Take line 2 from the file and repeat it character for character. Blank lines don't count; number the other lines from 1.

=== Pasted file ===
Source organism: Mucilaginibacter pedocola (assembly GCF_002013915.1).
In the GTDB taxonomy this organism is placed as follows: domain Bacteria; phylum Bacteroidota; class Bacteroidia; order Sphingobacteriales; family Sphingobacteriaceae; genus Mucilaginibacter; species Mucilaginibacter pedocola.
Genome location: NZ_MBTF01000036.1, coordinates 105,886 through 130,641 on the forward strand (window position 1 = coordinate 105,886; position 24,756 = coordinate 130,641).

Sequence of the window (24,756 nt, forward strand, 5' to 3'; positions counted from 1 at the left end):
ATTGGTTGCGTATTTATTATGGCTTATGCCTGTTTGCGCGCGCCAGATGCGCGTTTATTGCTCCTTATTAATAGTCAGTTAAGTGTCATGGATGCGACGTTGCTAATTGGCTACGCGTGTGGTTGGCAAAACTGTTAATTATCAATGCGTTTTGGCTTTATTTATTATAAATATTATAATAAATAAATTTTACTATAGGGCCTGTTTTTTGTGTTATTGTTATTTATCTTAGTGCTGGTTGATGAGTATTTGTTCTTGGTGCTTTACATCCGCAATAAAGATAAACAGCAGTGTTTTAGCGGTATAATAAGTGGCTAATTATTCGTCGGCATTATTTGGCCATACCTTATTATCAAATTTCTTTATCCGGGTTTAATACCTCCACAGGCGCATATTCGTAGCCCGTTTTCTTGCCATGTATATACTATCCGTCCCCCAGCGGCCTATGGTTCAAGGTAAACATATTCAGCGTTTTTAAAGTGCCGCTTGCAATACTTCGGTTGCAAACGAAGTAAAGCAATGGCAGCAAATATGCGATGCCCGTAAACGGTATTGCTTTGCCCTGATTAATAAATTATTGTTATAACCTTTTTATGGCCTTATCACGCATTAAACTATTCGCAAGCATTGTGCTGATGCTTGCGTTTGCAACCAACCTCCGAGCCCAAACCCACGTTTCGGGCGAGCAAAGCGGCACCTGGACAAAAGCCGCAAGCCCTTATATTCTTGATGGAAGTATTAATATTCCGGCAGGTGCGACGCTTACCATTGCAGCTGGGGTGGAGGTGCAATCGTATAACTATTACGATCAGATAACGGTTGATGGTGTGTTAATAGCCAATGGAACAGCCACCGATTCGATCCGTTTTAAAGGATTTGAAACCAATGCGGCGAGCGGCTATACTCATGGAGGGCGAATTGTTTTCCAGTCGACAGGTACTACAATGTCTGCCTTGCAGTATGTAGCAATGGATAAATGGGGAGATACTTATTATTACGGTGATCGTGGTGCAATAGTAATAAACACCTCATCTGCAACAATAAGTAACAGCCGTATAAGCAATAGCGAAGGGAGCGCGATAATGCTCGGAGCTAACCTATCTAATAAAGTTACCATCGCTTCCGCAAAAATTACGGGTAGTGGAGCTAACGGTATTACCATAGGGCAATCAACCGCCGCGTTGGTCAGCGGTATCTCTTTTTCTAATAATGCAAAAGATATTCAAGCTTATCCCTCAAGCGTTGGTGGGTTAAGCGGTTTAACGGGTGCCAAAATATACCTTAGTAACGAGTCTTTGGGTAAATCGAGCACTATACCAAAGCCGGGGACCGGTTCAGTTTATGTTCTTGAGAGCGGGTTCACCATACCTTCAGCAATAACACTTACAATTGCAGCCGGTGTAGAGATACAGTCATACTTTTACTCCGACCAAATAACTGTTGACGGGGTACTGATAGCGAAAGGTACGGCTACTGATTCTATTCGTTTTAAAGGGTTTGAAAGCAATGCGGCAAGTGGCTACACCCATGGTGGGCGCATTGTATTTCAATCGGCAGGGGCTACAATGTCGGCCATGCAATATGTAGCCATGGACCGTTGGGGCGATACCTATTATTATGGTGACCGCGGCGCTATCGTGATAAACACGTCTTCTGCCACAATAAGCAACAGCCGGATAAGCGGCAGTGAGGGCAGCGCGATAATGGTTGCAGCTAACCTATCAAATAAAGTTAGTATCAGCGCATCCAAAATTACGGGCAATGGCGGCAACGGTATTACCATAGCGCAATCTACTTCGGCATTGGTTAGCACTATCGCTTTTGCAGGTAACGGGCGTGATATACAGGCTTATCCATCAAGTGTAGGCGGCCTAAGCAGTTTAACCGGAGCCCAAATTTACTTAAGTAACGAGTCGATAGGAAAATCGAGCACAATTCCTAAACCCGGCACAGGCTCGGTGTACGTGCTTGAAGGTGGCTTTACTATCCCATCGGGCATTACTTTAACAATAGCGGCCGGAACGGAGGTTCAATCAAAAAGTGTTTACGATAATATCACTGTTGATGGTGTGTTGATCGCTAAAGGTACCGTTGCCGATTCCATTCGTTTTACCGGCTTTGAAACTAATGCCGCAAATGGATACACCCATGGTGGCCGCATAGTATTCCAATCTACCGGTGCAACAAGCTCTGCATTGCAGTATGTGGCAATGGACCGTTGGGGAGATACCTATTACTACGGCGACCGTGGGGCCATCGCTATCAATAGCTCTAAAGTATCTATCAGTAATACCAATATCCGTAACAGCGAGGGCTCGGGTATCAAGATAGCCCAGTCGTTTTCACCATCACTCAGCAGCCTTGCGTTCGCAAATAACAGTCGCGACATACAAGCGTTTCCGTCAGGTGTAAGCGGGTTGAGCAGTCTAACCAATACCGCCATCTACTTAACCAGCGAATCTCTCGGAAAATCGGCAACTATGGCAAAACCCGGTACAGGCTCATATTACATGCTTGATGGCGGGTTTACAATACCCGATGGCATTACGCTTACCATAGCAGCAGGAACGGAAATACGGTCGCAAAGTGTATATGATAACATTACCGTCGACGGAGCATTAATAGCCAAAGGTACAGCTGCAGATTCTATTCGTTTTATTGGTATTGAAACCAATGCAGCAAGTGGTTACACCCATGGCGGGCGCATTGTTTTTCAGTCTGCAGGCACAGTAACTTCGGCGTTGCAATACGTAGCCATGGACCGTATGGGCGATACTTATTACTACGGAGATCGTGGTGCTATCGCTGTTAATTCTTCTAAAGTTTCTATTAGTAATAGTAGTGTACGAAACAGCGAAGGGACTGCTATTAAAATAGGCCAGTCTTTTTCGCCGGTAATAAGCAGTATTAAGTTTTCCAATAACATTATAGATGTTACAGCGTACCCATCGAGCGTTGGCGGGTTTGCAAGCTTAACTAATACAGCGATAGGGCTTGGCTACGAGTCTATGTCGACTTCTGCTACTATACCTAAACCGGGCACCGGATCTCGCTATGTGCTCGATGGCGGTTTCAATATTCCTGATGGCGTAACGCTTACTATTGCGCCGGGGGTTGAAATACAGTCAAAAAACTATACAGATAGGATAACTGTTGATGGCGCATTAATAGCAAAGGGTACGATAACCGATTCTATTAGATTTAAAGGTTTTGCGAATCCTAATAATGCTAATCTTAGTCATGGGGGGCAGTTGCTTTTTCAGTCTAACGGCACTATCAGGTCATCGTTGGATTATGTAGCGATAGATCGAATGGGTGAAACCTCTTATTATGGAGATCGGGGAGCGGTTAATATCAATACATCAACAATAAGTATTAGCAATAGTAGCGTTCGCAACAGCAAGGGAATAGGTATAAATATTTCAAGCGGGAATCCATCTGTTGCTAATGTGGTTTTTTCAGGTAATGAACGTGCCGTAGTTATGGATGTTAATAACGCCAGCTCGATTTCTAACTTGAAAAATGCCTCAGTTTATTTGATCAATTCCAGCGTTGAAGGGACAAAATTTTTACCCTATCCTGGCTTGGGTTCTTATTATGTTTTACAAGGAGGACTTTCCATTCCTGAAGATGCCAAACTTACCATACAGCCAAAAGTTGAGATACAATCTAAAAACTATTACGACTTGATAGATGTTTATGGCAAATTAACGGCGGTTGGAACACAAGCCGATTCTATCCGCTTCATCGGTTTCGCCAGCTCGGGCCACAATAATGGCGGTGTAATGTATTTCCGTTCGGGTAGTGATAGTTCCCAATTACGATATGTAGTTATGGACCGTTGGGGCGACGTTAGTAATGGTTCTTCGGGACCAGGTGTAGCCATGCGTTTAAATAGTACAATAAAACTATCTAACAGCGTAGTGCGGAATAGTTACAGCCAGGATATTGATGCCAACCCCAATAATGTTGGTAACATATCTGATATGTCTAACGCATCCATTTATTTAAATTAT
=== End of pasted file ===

In the GTDB taxonomy this organism is placed as follows: domain Bacteria; phylum Bacteroidota; class Bacteroidia; order Sphingobacteriales; family Sphingobacteriaceae; genus Mucilaginibacter; species Mucilaginibacter pedocola.